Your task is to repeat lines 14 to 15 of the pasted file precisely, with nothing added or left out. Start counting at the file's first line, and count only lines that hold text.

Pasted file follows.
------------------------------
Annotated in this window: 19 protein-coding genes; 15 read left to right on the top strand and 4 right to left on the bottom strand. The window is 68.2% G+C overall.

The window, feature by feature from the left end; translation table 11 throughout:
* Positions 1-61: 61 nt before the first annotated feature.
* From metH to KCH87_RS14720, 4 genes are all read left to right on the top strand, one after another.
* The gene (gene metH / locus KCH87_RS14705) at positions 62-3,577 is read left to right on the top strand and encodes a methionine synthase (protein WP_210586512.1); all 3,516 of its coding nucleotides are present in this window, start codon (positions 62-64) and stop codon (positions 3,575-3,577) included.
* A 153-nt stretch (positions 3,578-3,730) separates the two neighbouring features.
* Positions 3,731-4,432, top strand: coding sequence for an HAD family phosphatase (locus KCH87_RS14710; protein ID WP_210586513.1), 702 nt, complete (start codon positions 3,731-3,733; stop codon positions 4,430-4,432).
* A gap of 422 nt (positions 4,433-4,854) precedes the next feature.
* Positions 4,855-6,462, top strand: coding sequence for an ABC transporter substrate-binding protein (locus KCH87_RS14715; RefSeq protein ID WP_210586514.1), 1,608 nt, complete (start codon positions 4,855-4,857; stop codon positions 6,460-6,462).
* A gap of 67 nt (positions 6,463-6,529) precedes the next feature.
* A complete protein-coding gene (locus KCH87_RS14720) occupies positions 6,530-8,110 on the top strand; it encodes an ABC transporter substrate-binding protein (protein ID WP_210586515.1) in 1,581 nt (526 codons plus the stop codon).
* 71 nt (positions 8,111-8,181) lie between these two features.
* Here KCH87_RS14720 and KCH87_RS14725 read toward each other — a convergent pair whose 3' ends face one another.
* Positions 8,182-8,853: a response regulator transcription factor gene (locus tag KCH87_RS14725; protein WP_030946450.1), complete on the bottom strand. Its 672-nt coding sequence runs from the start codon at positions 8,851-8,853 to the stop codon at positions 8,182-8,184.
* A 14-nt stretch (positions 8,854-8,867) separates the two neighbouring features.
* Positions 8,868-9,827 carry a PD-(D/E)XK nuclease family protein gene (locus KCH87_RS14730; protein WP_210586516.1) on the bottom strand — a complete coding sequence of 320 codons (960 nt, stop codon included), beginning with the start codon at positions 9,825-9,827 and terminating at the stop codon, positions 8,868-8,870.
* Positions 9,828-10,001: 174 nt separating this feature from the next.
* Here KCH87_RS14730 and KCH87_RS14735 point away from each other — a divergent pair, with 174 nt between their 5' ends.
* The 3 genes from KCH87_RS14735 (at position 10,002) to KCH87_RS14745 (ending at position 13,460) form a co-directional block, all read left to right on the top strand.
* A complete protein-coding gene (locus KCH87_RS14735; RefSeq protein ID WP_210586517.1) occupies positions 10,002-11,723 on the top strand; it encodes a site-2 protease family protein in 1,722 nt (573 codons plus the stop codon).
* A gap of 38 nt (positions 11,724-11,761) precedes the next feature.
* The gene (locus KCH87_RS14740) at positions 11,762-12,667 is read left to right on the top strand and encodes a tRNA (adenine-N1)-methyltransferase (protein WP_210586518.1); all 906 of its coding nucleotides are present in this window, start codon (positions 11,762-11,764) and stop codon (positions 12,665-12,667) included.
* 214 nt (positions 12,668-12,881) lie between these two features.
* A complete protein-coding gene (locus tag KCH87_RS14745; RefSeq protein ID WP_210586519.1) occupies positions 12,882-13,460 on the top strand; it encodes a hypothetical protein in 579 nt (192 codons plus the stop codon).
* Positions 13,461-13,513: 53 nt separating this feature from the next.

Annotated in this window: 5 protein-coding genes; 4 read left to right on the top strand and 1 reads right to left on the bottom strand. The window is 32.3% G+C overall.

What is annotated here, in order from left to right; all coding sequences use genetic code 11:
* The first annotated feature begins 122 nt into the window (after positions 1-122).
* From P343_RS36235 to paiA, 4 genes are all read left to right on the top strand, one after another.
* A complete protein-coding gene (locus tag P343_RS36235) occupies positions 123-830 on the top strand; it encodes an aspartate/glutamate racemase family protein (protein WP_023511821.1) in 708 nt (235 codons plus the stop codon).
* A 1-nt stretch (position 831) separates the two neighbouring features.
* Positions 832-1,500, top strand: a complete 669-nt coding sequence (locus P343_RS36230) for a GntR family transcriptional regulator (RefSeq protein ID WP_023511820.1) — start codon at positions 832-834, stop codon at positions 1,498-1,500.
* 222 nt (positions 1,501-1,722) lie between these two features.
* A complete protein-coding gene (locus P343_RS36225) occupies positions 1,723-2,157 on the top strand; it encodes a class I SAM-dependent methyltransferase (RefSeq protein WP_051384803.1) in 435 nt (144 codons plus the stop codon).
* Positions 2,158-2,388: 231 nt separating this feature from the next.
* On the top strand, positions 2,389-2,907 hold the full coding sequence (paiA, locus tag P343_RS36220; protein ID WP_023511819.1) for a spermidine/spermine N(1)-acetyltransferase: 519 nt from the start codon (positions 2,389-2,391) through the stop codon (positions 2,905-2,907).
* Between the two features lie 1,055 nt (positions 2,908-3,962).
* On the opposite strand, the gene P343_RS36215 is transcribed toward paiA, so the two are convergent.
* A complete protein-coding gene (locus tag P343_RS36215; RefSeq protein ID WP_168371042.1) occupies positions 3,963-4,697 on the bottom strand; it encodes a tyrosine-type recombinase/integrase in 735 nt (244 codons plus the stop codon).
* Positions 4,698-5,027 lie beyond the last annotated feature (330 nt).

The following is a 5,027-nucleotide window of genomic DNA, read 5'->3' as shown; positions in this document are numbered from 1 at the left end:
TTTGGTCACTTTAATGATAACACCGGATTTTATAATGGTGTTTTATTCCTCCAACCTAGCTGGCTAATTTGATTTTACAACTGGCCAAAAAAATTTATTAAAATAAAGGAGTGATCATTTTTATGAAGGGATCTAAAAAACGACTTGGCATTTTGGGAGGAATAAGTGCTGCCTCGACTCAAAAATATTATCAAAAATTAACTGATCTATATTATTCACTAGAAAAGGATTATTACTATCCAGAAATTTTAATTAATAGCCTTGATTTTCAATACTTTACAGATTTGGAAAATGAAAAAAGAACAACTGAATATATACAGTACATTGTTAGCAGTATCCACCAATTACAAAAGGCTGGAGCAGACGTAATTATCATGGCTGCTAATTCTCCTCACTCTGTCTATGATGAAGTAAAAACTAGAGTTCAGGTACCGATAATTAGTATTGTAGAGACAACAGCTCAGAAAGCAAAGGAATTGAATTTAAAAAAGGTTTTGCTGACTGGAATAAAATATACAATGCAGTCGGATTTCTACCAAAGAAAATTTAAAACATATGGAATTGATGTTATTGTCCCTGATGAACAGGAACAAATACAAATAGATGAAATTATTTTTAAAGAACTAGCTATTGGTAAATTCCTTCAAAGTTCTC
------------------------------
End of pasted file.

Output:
* Positions 8,182-8,853: a response regulator transcription factor gene (locus tag KCH87_RS14725; protein WP_030946450.1), complete on the bottom strand. Its 672-nt coding sequence runs from the start codon at positions 8,851-8,853 to the stop codon at positions 8,182-8,184.
* A 14-nt stretch (positions 8,854-8,867) separates the two neighbouring features.